Tuesday, July 23, 2013

Cousin Camp 2013

A group photo of the cousins at Kayak Point

     We just completed our 4th biannual cousin camp.  We had a great time and made a lot of fun memories. As the number of grandkids eligible to attend has grown, it has become a much bigger deal to put these on. We had seven attendees at our first cousin camp, eight years ago. This year we had 22. One of our older grand daughters asked me what we were going to do when she had children. I discussed that with Linda and we are agreed that it will then be time to pass the baton to our children and let them put on their own cousin camps. At that point we will just have settle for a family reunion every other year.  We held cousin camp at Kayak Point Regional Park, the location of our first cousin camp eight years ago. At the first cousin camp we all fit into one yurt. This year we rented the cottage and two yurts and we still had a dozen campers sleeping in two large tents.
Lilly Kang working on her Aloha state of mind

Lucy Tunnell and Lilly Kang enjoying time at the beach

     We did an Hawaiian theme this year which turned out to be a lot of fun. We had eight grand daughters taking hula lessons from Ann Tom (a good friend from church). The hula dances they learned were Kananaka, Pupu Hinu Hinu, and the Hukilau Song.  The Kang girls also learned a sitting hula to Pearly Shells. A number of grand kids were working on learning to play the ukulele before cousin camp and we added a few more ukulele players at camp.  We had a total of 5 ukuleles at camp and usually there were several kids playing on them at any given time. I learned about 8 or 10 chords on the ukulele and developed a repretoire of a half a dozen Hawaiian songs. That allowed me to be the musical accompaniment for Kananaka and Pupu. I couldn't manage the Hukilau Song as it had too many hard chords.  I also learned Pearly Shells and Princess Papule. I consider that my biggest accomplishment with the ukulele was learning to sing and play the Hawaiian War Chant. Linda even arranged for some professional entertainment on Tuesday evening that included hula lessons.

Group hula lessons behind the cottage. Note the little ukulele player in the middle.

      My daughters, Lia, Sarah. and Rachel, and daughter-in-law, Beth, did most of the cooking. We tried to have a fairly authentic Hawaiian menu which included lots of pineapple and coconut along with a spam day. Hawaii consumes more spam than the rest of the United States combined. They even sell spam at movie theaters in Hawaii.  The spam was pretty well received. However, some of the campers objected to the pervasive presence of pineapple and coconut in many dishes. It actually never occurred to me that anyone wouldn't like either pineapple or coconut, let alone both.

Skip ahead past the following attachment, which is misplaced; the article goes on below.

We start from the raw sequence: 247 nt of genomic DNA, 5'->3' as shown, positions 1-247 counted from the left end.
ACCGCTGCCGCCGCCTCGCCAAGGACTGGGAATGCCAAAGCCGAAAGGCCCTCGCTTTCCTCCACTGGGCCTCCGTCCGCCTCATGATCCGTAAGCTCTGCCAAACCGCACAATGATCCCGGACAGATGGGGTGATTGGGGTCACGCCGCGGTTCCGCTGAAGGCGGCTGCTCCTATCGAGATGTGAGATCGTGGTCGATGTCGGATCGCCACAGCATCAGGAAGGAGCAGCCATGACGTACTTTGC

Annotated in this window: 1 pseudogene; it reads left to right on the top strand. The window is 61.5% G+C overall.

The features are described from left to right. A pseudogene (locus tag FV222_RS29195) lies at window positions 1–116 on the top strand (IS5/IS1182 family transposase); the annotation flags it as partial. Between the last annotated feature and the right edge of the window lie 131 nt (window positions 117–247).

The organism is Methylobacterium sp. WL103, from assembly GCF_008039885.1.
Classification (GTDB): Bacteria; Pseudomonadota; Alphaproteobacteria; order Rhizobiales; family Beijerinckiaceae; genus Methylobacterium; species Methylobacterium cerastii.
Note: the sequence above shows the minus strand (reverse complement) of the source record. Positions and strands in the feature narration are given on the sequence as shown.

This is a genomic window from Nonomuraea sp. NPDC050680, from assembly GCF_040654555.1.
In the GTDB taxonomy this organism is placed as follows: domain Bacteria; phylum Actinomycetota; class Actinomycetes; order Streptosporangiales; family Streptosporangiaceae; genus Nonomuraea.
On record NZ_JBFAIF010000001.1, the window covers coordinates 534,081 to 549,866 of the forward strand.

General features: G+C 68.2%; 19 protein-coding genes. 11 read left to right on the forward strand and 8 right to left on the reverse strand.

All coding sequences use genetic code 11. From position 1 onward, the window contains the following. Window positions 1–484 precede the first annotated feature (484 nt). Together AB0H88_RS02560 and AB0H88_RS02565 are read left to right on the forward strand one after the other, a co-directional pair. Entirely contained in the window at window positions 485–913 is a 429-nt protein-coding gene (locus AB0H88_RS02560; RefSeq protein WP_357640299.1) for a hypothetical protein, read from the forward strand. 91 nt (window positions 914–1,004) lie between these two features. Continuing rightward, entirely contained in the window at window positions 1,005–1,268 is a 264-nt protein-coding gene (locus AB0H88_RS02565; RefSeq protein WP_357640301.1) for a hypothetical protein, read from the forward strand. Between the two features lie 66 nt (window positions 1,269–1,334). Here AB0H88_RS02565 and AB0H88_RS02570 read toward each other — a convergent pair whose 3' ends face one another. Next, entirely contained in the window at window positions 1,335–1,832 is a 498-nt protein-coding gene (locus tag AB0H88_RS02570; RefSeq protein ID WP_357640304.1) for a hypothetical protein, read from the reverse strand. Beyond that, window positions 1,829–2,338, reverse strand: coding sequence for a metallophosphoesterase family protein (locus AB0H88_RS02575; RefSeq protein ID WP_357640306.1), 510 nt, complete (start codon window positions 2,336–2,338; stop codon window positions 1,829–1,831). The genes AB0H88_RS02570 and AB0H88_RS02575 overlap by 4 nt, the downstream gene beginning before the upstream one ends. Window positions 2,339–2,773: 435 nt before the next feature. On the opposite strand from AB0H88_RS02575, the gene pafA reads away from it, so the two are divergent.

The activities during the week included games, trips to the beach, lots of crafts, fishing on the pier,  canoeing, crabbing, campfires, and lots of silly songs and skits.  I was surprised that fishing was so popular.  I think many of my grand children must have a serious fishing deficit in their lives. We only managed to catch a few piling perch and all of the crabs in our pot were females (only male crabs can be kept).  Yet they were all pretty enthused about both fishing and crabbing. I only brought a few poles and we had kids standing in line waiting for their turn to catch a fish. Our crafts included weaving lauhala bracelets, lots of things to paint, and lots of things to make with shells.

Chloe Kang fishing on the pier

Jonathan Romero and Hanna Kang on the fishing pier

I thought the kids would find the water too cold for swimming. Not hardly.

      The highlight of the week was the big luau on Thursday evening. All of the parents were invited to attend. Paulette Nielsen (another good friend from church), her sister Daphne, and niece Cindy, cooked our luau feast. It was authentic Hawaiian luau fare to include lau lau (pork and fish cooked in Ti leaves), poi, coconut pudding, chicken long rice (a chicken soup with long rice noodles), sweet and sour pork, and a wonderful fruit salad with mango and pineapple.  I liked everything I ate except the poi. The poi wasn't very tasty on its own. In fact I'd say that library paste and wood glue both have a better flavor.  It wasn't so much that it tasted bad as it didn't have much flavor at all.  Most of the kids tried the poi but very few gave it a second taste.  We had the girls perform their hula dances for the entertainment.  We also sang lots of songs and the kids did some skits. It was a pretty good time.

      It was a little sad Friday morning as everybody was preparing to go home. On the other hand, Linda and I were both pretty beat at the end of the week. I am so grateful for the support of our children in helping us to do this,  Its wonderful that they are willing to make some serious sacrifices to facilitate cousin camp and we especially appreciated our cooks.  The girls fixing the meals took a major burden off our shoulders. It was so nice to be able to focus on spending time with the kids and less on logistical issues like food. I can't think of anything that gives me greater joy than simply being with my children and grand children. I am thankful for the Gospel in my life for many reasons, but I am particularly grateful for our understanding of the importance of family. We had a T-shirt made for cousin camp with the motto "Ohana Kau a Kau" which is "Families are Forever" in Hawaiian.

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